In the present story, the only witnesses to the miraculous are a group of hungry prophets.   This whole scene is not for sh…

Man Up, Men! II Kings 4:8-37

Man Up, Men II Kings 4:8-37
We’ll start with pointing out a contrast in two stories. 
Story 1 In the first part of the chapter (1-7) we encounter a poor widow.  She’s desperate and she goes to the right source for help.  Having lost her husband, she’s in danger of losing her children.  She pleads with the man of God who helps her start a successful small business to care for her family. 
Story 2 The second part of the chapter is about a well-resourced woman.  The story begins with the man of God receiving assistance from her.  By the end of the story it’s quite obvious that she needs him.  And by needing him the implication is that she needs God.  Both stories take us inside homes where the Lord is desperately needed to bring life out of death and chaos.  But a problem surfaces too.  God appears to be peripheral in the thoughts and actions of those who should be leading both family and nation.  We saw that very neglect in chapter 3 in the decisions of the king in national and inter…

Behind Closed Doors, II Kings 4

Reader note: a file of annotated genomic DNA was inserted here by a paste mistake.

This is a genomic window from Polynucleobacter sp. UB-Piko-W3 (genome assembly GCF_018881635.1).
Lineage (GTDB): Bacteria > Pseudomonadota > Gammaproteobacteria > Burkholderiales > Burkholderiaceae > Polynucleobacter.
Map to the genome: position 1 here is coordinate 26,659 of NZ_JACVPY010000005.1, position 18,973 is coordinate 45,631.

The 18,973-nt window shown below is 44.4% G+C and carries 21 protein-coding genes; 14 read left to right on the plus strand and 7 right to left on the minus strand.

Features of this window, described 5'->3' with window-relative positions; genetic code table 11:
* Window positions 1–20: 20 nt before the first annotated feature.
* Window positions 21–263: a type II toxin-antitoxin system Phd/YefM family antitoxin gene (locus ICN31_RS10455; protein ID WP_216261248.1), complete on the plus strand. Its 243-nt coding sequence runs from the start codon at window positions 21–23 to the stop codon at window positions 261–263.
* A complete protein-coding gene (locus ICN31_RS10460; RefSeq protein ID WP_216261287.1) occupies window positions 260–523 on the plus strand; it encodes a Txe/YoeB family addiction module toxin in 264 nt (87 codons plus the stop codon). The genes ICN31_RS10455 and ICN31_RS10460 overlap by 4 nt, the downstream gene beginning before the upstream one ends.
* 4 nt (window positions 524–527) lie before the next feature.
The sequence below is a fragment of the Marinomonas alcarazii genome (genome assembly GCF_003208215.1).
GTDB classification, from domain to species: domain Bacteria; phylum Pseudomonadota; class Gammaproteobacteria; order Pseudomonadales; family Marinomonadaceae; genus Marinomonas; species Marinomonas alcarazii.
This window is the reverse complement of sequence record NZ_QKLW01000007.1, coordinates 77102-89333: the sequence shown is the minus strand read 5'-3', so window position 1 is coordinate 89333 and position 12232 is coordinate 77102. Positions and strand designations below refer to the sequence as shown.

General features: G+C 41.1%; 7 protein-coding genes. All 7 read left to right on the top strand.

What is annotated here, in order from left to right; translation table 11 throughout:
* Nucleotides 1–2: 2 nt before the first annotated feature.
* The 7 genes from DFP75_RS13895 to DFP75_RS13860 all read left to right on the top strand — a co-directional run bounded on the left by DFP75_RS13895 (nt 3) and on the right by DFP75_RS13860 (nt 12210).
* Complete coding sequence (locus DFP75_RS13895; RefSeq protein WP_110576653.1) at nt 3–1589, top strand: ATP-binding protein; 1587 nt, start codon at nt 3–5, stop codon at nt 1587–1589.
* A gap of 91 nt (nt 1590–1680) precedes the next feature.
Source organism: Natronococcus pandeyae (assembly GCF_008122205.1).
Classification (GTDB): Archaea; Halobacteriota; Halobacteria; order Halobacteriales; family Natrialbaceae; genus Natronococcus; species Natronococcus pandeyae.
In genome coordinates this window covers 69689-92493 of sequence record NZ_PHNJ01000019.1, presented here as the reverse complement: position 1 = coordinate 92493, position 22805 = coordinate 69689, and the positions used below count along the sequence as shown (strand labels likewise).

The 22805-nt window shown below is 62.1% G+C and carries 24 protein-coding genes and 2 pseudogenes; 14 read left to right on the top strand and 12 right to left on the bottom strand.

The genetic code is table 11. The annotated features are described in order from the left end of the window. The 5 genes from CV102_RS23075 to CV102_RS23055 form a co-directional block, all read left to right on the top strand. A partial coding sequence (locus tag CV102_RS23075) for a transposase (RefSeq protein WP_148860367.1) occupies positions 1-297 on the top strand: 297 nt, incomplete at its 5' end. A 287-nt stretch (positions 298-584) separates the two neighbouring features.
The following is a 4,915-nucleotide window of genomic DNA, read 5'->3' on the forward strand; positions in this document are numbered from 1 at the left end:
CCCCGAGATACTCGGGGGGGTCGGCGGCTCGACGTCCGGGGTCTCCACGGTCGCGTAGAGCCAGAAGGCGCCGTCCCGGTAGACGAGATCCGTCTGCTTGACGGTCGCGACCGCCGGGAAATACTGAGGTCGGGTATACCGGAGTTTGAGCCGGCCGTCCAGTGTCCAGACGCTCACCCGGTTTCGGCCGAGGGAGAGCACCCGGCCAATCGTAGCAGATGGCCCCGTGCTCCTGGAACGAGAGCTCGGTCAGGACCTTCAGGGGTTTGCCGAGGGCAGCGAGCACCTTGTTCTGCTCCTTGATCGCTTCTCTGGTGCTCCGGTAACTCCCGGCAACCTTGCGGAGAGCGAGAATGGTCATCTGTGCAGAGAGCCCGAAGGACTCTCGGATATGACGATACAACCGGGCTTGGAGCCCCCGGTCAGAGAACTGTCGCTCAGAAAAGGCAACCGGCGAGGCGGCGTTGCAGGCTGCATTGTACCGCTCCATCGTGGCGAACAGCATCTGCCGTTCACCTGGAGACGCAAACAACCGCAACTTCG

Behind Closed Doors II Kings 4
Let’s consider two desperate parents.  One royal, and the other common.  One who operates mostly in the public arena.  The other in relative obscurity.  Both highly vulnerable with real needs.  One who serves gods without eyes or ears.  The other a servant of the One true and living God, who responds to the trusting heart.
At the end of chapter three the king of Moab is militarily engaged and losing.  Tired of paying tribute he has rebelled against the king of Israel.  The king losing the income enlists support from two allies and the war is on.  The king of Moab finds himself desperate in the extreme. He holds to the adage that desperate times call for desperate measures and so he goes extreme.  He resorts to human sacrifice.  He offers his own son, and heir to the throne, in a bloody and brutal attempt to appease his gods and align them with his cause.  The religious excuse for cold-blooded murder generates such fear that all the combatants retreat to…